Ask Enhesa: Vol. 1

by Rachel Degenhardt Karpovich 08 Feb. 2017

You asked and we answered!
Enhesa’s team of multilingual regulatory analysts are committed to providing quality insight and analysis around the latest EHS news and developments via our Enhesa Flash, webinar series, and weekly blog posts. In response, our team often receives a variety of questions regarding the broad realm of the EHS topics we cover. To meet this demand, we are pleased to announce “Ask Enhesa”, a new reoccurring blog series where Rachel Degenhardt Karpovich, our Head of Policy and Insight and one of our senior thought leaders, will take the lead in answering all of your most relevant and topical EHS questions.
Let’s get started. . .

Q: There are many U.S. Federal and State tools in place which are being cluttered and confused by smaller County and City rules. What is being done to limit excessive regulation?

RDK: Regulations rarely confuse and clutter the regulatory landscape unless the regulations conflict with federal and state requirements. In most instances, county and city agencies work in conjunction with the state and federal agencies to provide an additional layer of support on already established regulations. For example, New York City issues regulations that add requirements for those businesses located within city limits, and the requirements are very specific in nature--targeting mostly specific industries or specific installations. These city-level regulations work in conjunction with the state regulation, which enforces federal regulations. The city-level regulations include additional monitoring and paperwork for certain affected operations. The requirements are simply more stringent than state and federal requirements in effect and are limited in their applicability and geographical reach.
Not much is done to limit excessive regulation, although impacted operations should regularly communicate with their local authorities with any questions or potential conflicts with state and federal requirements. When appropriate, participating in the rulemaking process is a way to ensure “excessive regulation” is a rare occurrence.

Q: Crystal ball on new administration changes in the U.S.?

RDK: In the U.S. it is clear the new administration will make the American landscape welcoming to new and expanding industrial manufacturing. A great deal of focus has recently been given to a concept of deregulation, or removing or weakening environmental and health and safety protections. In reality, making regulations less stringent takes time beyond a single executive action.
Rather than expect immediate de-regulation in the EHS landscape, I would expect agencies to put efforts into permitting activities to get new sites up and running. So, in the next few years, the U.S. EPA may be more encumbered by issuing large operational permits to major manufacturing operations rather than pursuing major enforcement actions like those we have seen in the past few years. Enhesa expert, Christian Petrangelo, recently commented on possible changes the new administration brings in the Enhesa Flash.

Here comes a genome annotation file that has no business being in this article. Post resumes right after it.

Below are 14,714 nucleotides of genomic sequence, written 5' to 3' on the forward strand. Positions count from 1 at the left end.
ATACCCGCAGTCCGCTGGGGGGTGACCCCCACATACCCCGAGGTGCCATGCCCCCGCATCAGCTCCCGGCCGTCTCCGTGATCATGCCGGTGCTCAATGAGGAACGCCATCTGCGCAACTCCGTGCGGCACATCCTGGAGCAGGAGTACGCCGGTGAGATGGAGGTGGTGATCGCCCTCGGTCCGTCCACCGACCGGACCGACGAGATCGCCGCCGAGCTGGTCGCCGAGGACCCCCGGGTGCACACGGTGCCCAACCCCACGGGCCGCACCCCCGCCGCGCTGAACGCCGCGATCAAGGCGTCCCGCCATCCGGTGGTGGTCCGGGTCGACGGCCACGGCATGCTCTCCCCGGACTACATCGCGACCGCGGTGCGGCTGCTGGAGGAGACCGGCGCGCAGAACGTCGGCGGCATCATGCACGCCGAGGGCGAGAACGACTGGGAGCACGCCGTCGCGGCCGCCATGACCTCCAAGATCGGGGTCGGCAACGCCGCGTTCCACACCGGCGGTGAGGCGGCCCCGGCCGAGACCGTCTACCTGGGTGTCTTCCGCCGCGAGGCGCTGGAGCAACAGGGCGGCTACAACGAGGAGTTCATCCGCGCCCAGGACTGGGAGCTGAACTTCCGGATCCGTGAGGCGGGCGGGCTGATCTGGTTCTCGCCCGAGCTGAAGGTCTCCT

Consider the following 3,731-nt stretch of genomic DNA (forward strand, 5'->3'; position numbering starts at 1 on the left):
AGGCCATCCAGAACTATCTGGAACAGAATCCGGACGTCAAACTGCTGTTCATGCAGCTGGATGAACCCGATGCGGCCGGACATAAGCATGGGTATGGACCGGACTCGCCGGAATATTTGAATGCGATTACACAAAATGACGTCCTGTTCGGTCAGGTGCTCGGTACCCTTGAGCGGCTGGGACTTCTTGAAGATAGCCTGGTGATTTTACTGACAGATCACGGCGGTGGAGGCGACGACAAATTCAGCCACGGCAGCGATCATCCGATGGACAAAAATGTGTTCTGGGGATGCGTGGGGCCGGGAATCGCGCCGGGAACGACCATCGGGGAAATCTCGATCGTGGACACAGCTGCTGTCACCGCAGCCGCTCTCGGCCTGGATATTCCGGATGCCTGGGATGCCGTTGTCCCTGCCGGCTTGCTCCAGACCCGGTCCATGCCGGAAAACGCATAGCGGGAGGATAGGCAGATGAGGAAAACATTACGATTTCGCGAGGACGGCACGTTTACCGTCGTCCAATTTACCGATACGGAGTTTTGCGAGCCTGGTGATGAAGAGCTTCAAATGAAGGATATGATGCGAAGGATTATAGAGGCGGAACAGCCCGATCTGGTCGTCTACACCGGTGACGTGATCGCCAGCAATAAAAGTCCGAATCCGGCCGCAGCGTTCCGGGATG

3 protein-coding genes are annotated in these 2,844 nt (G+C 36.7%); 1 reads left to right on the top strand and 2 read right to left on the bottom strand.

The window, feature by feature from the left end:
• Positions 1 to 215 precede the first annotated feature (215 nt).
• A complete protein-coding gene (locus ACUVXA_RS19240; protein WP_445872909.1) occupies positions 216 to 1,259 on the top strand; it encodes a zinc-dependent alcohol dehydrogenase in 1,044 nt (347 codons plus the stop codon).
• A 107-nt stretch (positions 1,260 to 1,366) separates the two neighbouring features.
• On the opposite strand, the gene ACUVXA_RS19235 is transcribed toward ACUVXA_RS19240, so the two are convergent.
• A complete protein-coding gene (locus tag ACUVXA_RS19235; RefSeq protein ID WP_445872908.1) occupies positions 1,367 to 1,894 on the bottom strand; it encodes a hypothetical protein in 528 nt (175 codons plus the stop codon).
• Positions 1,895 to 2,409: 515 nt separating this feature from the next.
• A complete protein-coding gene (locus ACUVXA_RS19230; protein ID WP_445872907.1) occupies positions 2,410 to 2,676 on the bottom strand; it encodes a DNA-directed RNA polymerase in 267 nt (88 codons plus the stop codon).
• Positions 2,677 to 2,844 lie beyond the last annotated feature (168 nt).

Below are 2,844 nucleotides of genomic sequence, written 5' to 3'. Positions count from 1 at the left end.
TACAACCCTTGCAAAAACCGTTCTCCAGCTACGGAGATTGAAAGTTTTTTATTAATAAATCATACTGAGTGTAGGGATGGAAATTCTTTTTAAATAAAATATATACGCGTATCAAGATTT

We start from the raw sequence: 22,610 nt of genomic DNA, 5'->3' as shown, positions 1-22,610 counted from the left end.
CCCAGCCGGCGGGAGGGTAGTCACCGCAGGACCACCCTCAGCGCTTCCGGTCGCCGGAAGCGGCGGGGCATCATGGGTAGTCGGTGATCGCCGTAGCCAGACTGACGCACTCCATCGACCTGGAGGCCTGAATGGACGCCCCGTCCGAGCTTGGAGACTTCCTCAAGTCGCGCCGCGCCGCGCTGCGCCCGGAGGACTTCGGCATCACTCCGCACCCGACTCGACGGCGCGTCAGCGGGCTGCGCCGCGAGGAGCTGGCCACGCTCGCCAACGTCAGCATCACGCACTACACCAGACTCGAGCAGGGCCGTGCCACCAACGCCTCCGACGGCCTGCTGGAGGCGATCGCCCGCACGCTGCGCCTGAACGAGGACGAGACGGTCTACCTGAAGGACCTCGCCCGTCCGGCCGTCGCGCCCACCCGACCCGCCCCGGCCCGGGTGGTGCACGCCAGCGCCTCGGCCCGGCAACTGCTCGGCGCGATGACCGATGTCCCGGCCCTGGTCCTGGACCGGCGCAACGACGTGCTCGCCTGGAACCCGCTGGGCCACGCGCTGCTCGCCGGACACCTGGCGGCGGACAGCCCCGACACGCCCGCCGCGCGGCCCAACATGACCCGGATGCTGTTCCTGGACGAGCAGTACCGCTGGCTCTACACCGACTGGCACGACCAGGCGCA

Q: Why should a company develop a sustainability strategy that tackles environmental issues?

RDK: The concept of sustainability is different to every company, but generally means “the quality of not being harmful to the environment or depleting natural resources”. [1] In areas where there are no industry standards governing sustainability, it is difficult to eliminate all environmental considerations completely from sustainable thought. In fact, a significant portion of sustainability reporting focuses on global environmental issues.[2]  Sustainability reports are based, in part, on corporate environmental data from the prior year.[3] This makes environmental and health and safety data even more critical beyond daily compliance; this data will be used, referenced, and evaluated as part of a company’s commitment to sustainability. EHS data provides foundation for goals and commitments set in a sustainability strategy.

Another reason environmental issues are tied to corporate sustainability strategy may be because of a company’s supply chain strategy. In January 2017, Target announced its new policy to drive transparency, [promote] proactive chemical(s) management, and drive innovation across all brands and operations.[4] Beginning over four years ago, Target asked its vendors to complete its own Sustainable Product Index (SPI). Target considered the environmental impact of products it sold as one factor in its SPI because of a product’s potential impact on long-term health.[5] The impact products have on the environment are common components of supply chain assessments, to give all parties increased transparency on consumer goods.[6] Neilsen’s Global Sustainability Report states all requests for proposal (RFPs) include a section on sustainability, to “evaluate our potential supplier’s commitment to the environment”.[7] This means that in order to do business with Neilsen, a potential vendor or supplier must make transparent to Neilsen its own history in and future commitments to environmental compliance.

A solid sustainability strategy relies on solid environmental data. It would be challenging to develop a sustainability plan or strategy that excludes all environmental considerations. Moving forward, data collected through environmental audits and facility compliance assessments will be critical to the commitments made in sustainability reports.

That’s all for now! Stay tuned for the next edition of Ask Enhesa.

[2] See for example Nielsen’s Global Responsibility Report, available at
[3] Id.
[5] Id.
[6] Id.  See also Nielsen’s Global Responsibility Report, available at
[7] Nielsen’s Global Responsibility Report.